Carillon clock tower turns cerulean in honor of autism awareness
In the United States, one in every 68 children has an autism spectrum disorder.
That statistic used to be one in 88 just two years ago, according to new information released by the Centers for Disease Control on March 27.
The new report was released just before the month of April, which is National Autism Awareness Month and April 2, which is World Autism Awareness day. In honor of this day and the entire month of April, Grand Valley State University’s organization Students Toward Autism Advocacy and Respect lit the clock tower blue, the color of autism awareness, the evenings of April 1 and 2.
“Our goal is to first spread awareness of autism on campus,” STAAR Secretary Stephanie Spruit said. “A lot of people have heard the word autism before but they don’t know what it is. We want to spark the curiosity of other people by lighting the clock tower blue and hopefully carry out the message of what autism is.”
In order to help people understand autism, STAAR set up a table in Kirkhof for passersby to be able to learn more about the disorder. Autism is a neural development disorder that often impairs social interaction, verbal, non-verbal communication and behavior.
“Autism is a mental disorder which is about differing perceptions,” said Cullen McCurdy, a GVSU student diagnosed with autism. “Autistics see and process the world differently.”
STAAR also had an awareness tree decorated with puzzle pieces within Kirkhof Center where students and faculty could write down how autism has positively affected them and hang it on the tree.
“I think the tree is awesome as a form of positive awareness for autism,” STAAR President Ken Pierson said. “There’s a lot of negative misconceptions surrounding autism and I think at times that is dehumanizing. I think by viewing it so negatively it really detracts from the personhood of individuals that are on the autism spectrum.”
STAAR is a brand new organization to campus, which started this fall after Pierson conducted an independent study on the social support offered to autistic students on college campuses. Noticing there was a lack of autism-specified support, he and his peers banded together to create an organization that would help autistic students on campus and in the community.
“First and foremost our goal is to provide peer to peer support to college students on the autism spectrum,” Pierson said. “Individuals on the autism spectrum require a specialized type of support and that’s primarily social support.”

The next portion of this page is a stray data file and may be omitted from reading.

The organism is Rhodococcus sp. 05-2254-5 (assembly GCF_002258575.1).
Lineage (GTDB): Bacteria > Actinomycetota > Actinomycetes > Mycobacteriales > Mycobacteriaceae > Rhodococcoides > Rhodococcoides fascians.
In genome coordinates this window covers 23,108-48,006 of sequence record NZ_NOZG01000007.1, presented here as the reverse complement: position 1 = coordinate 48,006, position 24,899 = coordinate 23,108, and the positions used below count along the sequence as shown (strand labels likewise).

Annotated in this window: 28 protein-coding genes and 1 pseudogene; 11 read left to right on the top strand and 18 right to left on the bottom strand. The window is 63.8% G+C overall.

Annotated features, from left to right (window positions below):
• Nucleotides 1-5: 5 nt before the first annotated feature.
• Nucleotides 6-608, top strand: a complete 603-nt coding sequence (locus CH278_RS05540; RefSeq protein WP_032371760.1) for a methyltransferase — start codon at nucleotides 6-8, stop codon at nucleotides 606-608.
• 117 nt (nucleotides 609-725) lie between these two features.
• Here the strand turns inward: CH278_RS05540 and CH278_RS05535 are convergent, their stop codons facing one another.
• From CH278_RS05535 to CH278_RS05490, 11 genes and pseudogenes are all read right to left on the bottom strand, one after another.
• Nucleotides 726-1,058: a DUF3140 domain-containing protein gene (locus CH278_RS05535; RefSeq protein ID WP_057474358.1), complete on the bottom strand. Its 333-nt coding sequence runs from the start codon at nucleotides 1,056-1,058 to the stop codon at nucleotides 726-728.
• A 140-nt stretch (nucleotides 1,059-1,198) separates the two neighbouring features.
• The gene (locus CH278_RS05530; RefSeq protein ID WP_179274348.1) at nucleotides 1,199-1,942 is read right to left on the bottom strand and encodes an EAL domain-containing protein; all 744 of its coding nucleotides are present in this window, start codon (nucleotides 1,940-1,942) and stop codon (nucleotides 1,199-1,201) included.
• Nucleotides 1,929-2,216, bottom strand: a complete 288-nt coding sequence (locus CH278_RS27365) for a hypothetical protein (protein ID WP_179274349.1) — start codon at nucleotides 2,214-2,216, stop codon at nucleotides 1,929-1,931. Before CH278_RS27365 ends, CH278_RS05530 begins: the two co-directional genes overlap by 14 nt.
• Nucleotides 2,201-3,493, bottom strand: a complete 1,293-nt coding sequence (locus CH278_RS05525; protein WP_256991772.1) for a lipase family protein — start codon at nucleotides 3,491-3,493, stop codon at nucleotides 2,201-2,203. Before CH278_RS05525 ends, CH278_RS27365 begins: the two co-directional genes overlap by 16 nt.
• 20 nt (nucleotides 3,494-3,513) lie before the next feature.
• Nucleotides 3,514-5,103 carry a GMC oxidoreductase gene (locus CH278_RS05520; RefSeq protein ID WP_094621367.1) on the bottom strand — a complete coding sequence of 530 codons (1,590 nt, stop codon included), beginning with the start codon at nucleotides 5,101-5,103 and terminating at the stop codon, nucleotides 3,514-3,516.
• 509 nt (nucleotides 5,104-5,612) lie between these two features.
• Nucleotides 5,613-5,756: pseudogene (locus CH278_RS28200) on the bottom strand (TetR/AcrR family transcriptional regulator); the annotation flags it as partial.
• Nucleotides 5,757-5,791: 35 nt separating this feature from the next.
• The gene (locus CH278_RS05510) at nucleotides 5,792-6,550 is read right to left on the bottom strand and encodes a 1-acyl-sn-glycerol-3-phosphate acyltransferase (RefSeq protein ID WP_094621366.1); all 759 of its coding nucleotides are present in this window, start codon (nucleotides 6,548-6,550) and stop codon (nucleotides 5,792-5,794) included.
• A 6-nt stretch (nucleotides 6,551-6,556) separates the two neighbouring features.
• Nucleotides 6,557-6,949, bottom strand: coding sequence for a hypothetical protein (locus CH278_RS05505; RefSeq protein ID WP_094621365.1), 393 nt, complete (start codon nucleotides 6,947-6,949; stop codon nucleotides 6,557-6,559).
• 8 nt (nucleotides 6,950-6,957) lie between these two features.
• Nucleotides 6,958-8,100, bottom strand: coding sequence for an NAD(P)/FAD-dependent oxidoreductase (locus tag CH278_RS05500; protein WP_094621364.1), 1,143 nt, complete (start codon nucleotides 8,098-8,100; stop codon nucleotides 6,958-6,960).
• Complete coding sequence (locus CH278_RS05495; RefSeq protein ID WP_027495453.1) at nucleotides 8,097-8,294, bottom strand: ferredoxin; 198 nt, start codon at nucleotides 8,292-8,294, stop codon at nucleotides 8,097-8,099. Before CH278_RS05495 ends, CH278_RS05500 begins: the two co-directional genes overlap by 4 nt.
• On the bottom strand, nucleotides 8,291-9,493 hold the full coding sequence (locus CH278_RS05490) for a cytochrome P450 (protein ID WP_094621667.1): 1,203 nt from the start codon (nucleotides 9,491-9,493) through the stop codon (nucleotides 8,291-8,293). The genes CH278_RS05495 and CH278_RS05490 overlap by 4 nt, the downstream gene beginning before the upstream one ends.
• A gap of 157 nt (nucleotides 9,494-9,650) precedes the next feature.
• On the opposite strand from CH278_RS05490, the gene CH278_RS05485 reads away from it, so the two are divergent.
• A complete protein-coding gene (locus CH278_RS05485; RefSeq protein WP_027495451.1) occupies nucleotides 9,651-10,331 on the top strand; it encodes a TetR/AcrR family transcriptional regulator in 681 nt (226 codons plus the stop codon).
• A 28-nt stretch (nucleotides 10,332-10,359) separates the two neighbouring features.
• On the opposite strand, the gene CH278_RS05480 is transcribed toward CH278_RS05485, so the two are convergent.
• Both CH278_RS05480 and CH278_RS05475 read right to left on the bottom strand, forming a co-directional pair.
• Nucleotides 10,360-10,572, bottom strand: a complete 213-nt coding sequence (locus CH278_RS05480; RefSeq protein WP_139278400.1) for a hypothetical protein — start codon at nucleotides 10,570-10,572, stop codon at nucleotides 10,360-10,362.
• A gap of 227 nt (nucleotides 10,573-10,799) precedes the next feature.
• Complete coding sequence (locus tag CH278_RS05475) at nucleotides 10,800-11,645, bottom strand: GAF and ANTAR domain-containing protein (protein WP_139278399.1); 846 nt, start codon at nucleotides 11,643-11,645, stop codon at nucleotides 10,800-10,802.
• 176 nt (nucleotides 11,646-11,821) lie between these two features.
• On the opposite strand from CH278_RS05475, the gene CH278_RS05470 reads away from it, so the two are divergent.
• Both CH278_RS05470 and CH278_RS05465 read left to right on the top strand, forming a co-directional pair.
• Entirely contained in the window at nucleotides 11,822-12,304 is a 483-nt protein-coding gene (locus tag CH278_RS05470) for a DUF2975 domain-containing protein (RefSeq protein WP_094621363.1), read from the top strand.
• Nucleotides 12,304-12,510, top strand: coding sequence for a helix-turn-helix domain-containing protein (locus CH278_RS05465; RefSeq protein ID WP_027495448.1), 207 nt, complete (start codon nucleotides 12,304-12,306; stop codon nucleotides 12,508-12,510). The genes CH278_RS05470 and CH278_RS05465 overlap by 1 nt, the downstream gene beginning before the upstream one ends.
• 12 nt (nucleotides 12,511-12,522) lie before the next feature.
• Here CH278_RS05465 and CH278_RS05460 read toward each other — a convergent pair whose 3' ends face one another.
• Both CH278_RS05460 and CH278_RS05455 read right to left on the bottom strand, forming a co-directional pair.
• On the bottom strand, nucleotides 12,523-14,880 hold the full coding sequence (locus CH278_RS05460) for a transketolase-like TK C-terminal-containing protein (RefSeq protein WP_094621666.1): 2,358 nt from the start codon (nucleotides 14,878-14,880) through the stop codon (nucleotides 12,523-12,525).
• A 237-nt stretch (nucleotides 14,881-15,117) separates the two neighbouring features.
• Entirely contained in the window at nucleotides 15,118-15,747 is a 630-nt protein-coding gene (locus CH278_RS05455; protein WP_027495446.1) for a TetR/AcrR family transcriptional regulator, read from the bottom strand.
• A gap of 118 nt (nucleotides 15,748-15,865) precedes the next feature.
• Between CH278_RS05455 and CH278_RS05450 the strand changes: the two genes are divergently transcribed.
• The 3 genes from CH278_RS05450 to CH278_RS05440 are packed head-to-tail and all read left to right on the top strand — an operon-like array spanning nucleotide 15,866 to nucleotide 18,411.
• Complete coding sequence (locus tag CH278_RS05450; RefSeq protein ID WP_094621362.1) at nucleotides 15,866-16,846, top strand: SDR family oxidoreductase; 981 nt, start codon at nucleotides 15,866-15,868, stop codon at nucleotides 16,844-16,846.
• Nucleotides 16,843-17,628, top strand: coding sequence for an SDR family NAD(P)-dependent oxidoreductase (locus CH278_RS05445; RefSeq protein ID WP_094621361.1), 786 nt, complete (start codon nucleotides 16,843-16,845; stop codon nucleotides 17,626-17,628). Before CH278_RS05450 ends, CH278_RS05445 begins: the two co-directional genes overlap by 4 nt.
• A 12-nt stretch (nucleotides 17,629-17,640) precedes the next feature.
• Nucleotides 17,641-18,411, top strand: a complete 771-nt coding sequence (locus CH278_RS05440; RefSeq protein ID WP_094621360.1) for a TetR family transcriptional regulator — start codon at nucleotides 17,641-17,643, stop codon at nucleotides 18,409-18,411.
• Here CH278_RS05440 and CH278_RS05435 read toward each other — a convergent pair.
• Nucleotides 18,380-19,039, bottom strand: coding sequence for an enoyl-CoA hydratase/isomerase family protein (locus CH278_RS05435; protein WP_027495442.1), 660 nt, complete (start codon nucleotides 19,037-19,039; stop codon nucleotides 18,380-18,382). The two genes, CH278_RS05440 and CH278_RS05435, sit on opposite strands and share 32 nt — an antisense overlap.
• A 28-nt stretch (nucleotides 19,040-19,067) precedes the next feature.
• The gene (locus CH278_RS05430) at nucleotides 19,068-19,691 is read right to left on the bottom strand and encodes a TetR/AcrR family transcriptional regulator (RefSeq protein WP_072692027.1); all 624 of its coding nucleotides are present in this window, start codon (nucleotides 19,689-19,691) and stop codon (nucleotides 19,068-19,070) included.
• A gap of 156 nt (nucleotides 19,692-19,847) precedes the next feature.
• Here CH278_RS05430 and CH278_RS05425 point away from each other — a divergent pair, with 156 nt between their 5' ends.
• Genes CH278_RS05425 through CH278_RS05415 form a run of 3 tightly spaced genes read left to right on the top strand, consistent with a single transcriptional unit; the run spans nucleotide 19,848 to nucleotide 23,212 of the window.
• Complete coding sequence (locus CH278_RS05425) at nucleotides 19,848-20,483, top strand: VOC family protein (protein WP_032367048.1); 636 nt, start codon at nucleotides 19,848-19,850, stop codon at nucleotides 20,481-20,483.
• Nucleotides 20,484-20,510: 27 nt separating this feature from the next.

STAAR meets every other Wednesday in the South D apartment building. At their meetings they host social events like Jeopardy nights and often volunteer in the community.
“The goal of STAAR is to create those inclusive social opportunities for individuals that otherwise perhaps would not be exposed to those situations,” Spruit said.
“We want to get our students involved in different organizations on campus and broaden their social horizons. We want to create natural support by hanging out and doing fun things together in a climate that isn’t too contrived but that is also safe and easy to make friends in.”
STAAR also strives to help others understand the disorder more and eliminate negativity that sometimes surrounds autism.
“We want to try and spread a positive perception of autism,” Pierson said. “I think often times there’s a lot of fear and mysticism surrounding autism.”
McCurdy believes that understanding is the next step after awareness.
“A lot of people know autism exists but we still have misconceptions everywhere,” McCurdy said. “It is time we started getting them cleared up so that we can have actual conversations about this instead of saying ‘Hey, by the way, this exists.’ Understanding is really just an extension of awareness. Building understanding is, for the most part, as simple as getting people to talk to us.”
STAAR hopes to gain membership as the organization becomes more recognized. The blue-lit clock tower is expected to get them that recognition.
“It’s good that Grand Valley is supporting of neurodiversity and diversity in general,” Pierson said. “It’s a way of showing support for those that process information differently than most.”